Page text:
Data privacy has been a pertinent issue thoroughly addressed by the major DNA testing companies since the beginning of this field about 15 years ago.  Every one of them has detailed procedures to enable and maintain privacy.  Raw genomic files are not made public.  Instead particular SNPs (and in the case of yDNA, particular STR values) are compared to determine matches based on the algorithms established by the testing company. You choose your level of consent to determine what people can see and use of your data.  You choose your level of anonymity, in regards to how your data is associated or disassociated with your name, email, or further contact information.  Safeguards are in place, because for the big players in the market, a breach of privacy has always been a major liability.  Privacy concerns have the potential to kill the industry.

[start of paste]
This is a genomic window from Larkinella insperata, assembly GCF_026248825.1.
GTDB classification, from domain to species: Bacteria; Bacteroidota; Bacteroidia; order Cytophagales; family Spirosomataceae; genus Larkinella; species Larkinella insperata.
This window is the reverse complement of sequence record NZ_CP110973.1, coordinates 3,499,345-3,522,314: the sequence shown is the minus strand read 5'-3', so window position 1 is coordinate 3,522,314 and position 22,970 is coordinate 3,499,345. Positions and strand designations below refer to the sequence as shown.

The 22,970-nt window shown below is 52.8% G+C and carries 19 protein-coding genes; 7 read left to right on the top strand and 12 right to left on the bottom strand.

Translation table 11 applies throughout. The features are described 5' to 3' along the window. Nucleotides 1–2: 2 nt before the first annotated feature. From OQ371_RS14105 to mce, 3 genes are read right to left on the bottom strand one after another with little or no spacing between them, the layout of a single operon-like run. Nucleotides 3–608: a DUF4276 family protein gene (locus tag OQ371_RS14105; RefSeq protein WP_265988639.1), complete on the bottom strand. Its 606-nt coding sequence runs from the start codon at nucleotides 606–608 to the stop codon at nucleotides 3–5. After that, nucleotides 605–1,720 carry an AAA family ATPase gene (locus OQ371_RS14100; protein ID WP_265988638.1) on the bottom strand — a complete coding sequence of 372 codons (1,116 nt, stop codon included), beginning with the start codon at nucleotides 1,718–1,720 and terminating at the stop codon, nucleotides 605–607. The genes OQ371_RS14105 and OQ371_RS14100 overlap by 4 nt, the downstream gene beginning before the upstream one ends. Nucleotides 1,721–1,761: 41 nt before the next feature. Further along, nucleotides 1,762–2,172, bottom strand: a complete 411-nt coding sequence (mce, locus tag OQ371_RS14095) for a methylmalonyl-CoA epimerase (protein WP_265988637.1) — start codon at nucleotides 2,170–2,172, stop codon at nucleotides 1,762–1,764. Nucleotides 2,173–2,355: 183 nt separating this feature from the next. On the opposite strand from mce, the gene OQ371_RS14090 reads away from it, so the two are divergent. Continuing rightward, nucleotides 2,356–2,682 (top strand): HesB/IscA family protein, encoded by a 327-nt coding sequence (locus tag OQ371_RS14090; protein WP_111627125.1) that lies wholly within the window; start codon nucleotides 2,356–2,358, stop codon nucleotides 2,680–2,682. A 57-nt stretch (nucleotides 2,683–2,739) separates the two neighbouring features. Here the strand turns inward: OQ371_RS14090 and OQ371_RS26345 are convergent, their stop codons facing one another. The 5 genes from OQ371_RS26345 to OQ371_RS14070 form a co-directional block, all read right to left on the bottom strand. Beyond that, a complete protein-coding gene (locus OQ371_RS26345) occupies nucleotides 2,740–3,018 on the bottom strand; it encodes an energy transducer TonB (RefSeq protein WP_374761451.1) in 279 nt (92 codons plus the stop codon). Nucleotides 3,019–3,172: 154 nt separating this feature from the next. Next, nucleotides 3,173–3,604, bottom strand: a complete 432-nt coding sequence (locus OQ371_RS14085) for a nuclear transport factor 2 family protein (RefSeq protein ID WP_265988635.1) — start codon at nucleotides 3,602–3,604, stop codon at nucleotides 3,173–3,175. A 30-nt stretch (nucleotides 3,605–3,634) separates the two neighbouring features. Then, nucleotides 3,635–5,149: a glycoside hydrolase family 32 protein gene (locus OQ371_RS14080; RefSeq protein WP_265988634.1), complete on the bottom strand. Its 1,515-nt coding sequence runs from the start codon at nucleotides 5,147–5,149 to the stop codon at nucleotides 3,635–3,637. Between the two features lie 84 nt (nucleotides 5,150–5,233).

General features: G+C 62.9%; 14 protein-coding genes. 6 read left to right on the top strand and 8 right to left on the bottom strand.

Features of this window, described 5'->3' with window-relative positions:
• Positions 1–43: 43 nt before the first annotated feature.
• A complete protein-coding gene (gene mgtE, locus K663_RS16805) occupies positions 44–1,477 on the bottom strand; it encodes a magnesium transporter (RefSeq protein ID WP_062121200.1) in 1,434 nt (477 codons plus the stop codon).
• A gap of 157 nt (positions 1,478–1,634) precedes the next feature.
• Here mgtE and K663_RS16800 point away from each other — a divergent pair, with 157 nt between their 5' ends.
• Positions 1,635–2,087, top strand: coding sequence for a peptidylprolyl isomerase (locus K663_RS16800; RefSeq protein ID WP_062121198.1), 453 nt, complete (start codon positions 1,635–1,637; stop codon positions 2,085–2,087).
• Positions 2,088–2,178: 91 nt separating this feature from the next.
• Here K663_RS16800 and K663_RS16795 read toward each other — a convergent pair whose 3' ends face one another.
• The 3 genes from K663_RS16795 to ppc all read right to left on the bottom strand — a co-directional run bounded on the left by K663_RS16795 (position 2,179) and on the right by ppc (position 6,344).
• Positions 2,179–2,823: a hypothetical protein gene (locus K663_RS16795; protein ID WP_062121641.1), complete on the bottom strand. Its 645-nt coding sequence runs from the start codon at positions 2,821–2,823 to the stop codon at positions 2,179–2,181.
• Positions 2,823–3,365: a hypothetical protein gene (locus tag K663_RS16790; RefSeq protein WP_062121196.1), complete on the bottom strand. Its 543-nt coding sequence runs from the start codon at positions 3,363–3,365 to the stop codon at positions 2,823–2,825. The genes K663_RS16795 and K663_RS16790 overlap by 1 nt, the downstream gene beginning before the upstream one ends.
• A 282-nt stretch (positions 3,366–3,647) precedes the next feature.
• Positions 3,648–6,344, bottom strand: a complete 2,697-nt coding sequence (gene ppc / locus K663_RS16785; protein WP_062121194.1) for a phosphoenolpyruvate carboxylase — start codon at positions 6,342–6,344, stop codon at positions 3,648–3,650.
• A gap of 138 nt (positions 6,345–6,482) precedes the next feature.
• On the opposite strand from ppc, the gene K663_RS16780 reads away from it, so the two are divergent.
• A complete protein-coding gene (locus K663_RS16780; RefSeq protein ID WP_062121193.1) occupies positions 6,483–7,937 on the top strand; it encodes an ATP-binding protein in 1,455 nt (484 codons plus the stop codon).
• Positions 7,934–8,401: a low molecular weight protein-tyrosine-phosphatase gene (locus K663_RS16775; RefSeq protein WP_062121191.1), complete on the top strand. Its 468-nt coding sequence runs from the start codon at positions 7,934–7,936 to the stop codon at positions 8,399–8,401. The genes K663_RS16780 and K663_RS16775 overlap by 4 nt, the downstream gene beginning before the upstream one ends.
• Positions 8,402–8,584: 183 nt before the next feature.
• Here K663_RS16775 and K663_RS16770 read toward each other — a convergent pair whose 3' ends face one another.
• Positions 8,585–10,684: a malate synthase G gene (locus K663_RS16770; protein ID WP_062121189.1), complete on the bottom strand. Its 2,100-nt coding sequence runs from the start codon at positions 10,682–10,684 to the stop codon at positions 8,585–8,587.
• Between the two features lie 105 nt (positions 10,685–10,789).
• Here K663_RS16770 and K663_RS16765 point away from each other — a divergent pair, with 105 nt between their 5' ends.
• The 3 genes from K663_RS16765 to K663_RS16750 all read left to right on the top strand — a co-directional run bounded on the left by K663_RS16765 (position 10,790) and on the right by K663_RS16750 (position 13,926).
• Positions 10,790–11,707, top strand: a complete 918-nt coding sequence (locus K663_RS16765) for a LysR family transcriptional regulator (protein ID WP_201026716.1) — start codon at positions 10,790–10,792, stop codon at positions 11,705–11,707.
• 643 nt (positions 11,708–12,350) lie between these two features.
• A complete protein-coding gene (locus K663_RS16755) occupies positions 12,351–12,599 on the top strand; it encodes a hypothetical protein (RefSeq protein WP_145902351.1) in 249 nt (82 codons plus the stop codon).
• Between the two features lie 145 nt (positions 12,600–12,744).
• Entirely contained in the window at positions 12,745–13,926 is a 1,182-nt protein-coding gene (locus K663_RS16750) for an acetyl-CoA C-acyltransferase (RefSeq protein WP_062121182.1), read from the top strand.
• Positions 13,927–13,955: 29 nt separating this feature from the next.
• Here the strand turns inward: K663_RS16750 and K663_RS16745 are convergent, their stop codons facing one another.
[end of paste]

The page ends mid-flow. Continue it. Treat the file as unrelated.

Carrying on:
And that’s exactly why law enforcement in the Golden State killer case didn’t pursue the big genealogy-based genetic testing companies when trying the identify the extracted DNA from a crime scene.  These companies simply do not readily allow external evaluation of raw data files, and have policies against allowing such samples, such as from a crime scene, to be submitted into their databases.  It is simply not their purpose to use this information to prove criminal activity.  Not so with the smaller companies founded in the principle of voluntary exchange of personal information.  GEDMatch, while certainly valuable to family history researchers, is such an open source company built on volunteers allowing public access to their unfiltered genetic data.  Here, you can willingly download your raw data files to a public domain and scroll through the data of other likewise volunteers who similarly downloaded their genetic files in search of matches.  In addition, you can link these raw data files to your own genealogy, so when similarities are found, an avid researcher can scroll among four or five or a dozen or a hundred matches and potentially find an ancestor common to some of them.